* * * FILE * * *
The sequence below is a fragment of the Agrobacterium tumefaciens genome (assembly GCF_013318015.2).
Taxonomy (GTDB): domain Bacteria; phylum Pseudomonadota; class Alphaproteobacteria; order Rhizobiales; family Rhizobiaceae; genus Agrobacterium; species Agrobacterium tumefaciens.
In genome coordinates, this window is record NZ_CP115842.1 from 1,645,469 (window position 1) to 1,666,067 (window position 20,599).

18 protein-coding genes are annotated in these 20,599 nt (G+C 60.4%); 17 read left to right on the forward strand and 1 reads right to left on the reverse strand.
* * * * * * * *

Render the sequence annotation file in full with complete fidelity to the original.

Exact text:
The sequence below is a fragment of the Agrobacterium tumefaciens genome (assembly GCF_013318015.2).
Taxonomy (GTDB): domain Bacteria; phylum Pseudomonadota; class Alphaproteobacteria; order Rhizobiales; family Rhizobiaceae; genus Agrobacterium; species Agrobacterium tumefaciens.
In genome coordinates, this window is record NZ_CP115842.1 from 1,645,469 (window position 1) to 1,666,067 (window position 20,599).

18 protein-coding genes are annotated in these 20,599 nt (G+C 60.4%); 17 read left to right on the forward strand and 1 reads right to left on the reverse strand.